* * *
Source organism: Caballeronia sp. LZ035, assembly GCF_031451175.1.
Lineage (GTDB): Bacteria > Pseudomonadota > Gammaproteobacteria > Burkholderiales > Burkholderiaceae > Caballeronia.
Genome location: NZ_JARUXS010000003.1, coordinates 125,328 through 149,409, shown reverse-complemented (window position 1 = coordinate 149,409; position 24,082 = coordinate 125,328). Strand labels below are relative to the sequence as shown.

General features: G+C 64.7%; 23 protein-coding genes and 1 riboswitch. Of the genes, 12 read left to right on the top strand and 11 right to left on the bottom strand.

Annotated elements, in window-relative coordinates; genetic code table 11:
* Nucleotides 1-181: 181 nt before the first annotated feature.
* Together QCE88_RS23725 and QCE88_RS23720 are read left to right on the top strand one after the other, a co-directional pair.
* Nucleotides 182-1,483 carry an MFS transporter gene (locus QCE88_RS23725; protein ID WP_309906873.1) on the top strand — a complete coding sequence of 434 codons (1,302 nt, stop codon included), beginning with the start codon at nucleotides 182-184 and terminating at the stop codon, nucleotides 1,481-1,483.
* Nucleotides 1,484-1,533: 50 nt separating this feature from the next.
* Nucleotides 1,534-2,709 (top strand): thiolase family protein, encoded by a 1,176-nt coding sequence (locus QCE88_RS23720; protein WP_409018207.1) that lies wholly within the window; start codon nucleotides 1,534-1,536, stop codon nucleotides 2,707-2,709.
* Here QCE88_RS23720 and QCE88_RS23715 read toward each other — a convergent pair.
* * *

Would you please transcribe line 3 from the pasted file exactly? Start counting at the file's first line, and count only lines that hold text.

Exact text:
Genome location: NZ_JARUXS010000003.1, coordinates 125,328 through 149,409, shown reverse-complemented (window position 1 = coordinate 149,409; position 24,082 = coordinate 125,328). Strand labels below are relative to the sequence as shown.